"Nah, we’re not very likely to get a puncture"
Chris said this to me as we were on the way from our secluded campground at lake Arapuni to Mangakino, where we wanted to ride a section of the Waikato River Trail. Arohena is a campground of the Department of Conservation. The picturesque DOC campsite lies directly on the lake, there is no phone reception and to get there, we had to drive a section on gravel. And that’s where it must have happened. A mean little stone slashed Stanley’s (my car) tyre. Ok, maybe not slashed, but it went flat, and we were stuck. 30 seconds after saying this wasn’t likely to happen. Talk about jinxing it 😊 On the other hand, it’s not like it came as a complete surprise to us, as the tyres did need replacing. So did the spare wheel, which is why we didn’t have one, either. Oops!
Pump, pump, pump your tyre
Anyway, there we were, on a little gravel path away from everything, looking at our flat in disbelieve. I tried to remember if I saw a house along the way, where we could go and ask for help, when Chris came up with the great idea that we could just inflate the tyre with the bike pump we happened to have with us (since we were on our way to go biking) and see how long the air stays in while we try to drive as far as possible. So Chris pumped, jumped in the car and we drove. After about 8 minutes we had to do the same routine all over again. And again 8 minutes later. And so on, for what felt like 1000 kilometers. After about 1.5 hours, we found a petrol station south of Mangakino. Luckily, they had tyre fixing spray in their shop which would give us time to find a workshop to replace the front tyres.
Some bike riding at last
After driving back to Mangakino, we were sure that the spray was doing its job and as long as there wouldn’t be any more vicious little stones we would be save for the day. It was quite late already, so we decided to only ride a very short part of the Waikato River Trails. We started on Mangakino’s waterfront and made it to the first hanging bridge along the way, before we had to turn back and drive to our campsite, which was about an hour away. We kept an eye on the wheels, but luckily, there were no further problems.
Weather spectacle on the campsite
When we got back, the weather gods had put on a spectacle on for us. The other side of the lake was drenched in gold. The birds sang incredibly loudly to farewell the day. Some tried to catch the mosquitoes that flew inches above the waters’ surface and the mirroring of lake Arapuni made it look like the birds were about to collide. We sat in our camping chairs and watched as the world around us changed from liquid gold into pink and purple and slowly faded into darkness.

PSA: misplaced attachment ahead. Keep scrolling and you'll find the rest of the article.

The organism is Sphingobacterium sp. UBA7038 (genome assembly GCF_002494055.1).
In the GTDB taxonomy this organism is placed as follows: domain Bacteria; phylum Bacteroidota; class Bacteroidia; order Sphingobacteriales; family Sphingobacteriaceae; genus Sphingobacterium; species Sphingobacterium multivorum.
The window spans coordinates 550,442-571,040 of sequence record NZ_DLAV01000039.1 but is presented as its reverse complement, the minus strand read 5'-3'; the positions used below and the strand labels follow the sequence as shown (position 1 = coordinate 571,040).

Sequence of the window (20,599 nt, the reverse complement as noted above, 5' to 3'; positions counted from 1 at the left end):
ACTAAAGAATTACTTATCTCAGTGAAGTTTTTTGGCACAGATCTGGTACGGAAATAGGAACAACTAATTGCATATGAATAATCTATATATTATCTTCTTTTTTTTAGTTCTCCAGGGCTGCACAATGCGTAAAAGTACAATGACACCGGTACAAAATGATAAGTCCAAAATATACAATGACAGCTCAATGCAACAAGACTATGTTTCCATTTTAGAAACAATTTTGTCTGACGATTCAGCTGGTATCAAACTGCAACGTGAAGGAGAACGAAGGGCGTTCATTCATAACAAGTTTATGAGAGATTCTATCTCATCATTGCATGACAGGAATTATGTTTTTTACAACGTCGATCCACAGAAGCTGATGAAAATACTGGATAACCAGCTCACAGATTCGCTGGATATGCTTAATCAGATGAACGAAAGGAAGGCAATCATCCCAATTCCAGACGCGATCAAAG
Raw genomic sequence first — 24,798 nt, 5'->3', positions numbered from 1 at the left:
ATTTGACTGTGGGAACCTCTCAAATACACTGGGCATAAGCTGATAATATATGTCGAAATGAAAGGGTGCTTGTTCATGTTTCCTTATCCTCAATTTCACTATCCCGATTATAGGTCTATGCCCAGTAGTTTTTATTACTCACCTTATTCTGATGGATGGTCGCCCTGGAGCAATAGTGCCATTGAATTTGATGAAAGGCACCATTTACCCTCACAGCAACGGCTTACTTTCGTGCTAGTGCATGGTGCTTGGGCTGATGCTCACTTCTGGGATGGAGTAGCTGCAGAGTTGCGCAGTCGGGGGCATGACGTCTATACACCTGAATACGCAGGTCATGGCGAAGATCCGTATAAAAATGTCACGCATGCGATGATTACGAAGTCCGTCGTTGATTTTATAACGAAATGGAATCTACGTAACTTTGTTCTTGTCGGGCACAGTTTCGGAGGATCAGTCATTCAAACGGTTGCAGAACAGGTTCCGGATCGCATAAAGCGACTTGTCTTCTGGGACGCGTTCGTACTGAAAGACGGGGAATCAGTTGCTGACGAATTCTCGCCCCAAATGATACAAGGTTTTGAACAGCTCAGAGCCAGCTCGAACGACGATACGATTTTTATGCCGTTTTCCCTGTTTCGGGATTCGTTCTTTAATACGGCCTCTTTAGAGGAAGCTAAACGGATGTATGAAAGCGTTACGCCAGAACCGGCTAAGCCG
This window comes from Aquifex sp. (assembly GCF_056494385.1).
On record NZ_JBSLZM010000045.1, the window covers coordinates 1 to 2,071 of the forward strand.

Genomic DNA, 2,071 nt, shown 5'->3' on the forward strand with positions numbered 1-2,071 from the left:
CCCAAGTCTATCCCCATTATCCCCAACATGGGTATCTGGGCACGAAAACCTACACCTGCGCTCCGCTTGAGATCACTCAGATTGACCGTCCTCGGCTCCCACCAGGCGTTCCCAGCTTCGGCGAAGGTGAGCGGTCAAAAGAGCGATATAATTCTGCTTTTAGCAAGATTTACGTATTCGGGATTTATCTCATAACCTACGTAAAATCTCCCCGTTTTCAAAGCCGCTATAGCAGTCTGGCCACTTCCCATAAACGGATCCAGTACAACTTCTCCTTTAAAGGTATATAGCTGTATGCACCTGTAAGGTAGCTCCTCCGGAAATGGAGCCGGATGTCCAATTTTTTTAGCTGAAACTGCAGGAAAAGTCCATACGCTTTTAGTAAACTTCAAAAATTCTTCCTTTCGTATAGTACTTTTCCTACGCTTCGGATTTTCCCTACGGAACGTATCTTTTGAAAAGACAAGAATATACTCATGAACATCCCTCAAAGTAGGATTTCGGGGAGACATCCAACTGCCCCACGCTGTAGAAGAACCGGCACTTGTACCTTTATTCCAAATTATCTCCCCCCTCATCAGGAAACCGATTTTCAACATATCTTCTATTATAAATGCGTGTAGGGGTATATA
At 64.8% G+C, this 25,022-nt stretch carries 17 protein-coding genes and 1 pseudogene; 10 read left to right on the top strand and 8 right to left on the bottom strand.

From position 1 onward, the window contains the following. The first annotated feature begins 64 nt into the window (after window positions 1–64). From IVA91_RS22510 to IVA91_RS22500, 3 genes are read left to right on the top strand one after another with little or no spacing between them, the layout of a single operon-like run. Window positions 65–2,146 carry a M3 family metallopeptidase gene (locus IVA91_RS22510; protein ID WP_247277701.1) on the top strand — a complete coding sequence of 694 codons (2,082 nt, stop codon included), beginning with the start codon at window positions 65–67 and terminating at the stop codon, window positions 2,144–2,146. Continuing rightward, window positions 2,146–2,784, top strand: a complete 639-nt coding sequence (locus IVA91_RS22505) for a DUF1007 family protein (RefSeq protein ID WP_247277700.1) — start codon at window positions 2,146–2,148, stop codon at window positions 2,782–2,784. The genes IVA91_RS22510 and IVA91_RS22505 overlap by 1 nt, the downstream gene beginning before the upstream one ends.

But being in the Southern Hemisphere, dark isn’t really dark. As the last light of the day slowly disappeared, the stars started glowing one after the other until we sat underneath a canopy of billions of stars and the Milky Way shone as bright as a cloud that’s lit up up by the moon. I couldn’t take my eyes off the sky, it was so beautiful!
At some point I had to though, since I wanted to be up in time for sunrise again. And since we are in summer, this would be painfully early (especially because the hour before the actual sunrise is just as great).
As I got woken up by the singing birds at 5am and looked outside the tent, it was obvious that there wouldn’t be a classical sunrise. The night’s humidity accumulated a lot of fog, the world was grey. But it was quite warm already, so I was pretty sure that the sun would be able to break through the fog soon enough and just waited and watched some cute yellow birds that almost looked like canaries, singing. Early mornings are lovely and feel so much purer than sunsets, but I just don’t usually make it out of bed in time. That’s why I enjoy it even more when I eventually do get up. I cooked some tea, grabbed my camping chair and sat right on the waters’ edge and waited. The sun eventually showed up behind the fog and it was magic.
After breakfast we had the first swim of the summer season! It took as ages to get into the water, being chicken and all, but we made it and once in, it was heaven! Later, we packed down our tent and drove north. Along the way, we finally replaced Stanley’s front tyres and finally didn’t have to worry anymore if there would be more damage happening. Wheew!
The kayak is a time-machine!
One lake up, at lake Karapiro, we stopped for a little kayaking adventure. At first it looked like we’d just be kayaking on the lake for a while, but they guy from Lake District Adventure told us to discover one of the streams that flow into the lake. They ususally go there with their evening glow worm tour. And even though it was the middle of the afternoon and we couldn’t see glow worms, we kayaked upstream through a landscape that can only be described as wonderland! It’s a little canyon with moss on its walls, water dripping into the stream from somewhere. A green canopy of ferntrees and other ancient looking trees above us and all quiet except from the water that dripped into the stream and our paddle streaks. It felt like we kayaked through a time-space-portal underneath the car bridge and got transported thousands of years back in time! Just amazing!
Unfortunately, after a couple of hours, it was time bring back the kayaks. We have been paddling upstream so far, so now we could just sit back and relax as the stream slowly brought us back through the portal into reality.
On the way back to Auckland, the weather god just came up with one more stunning sunset, probably just to round up those amazing days!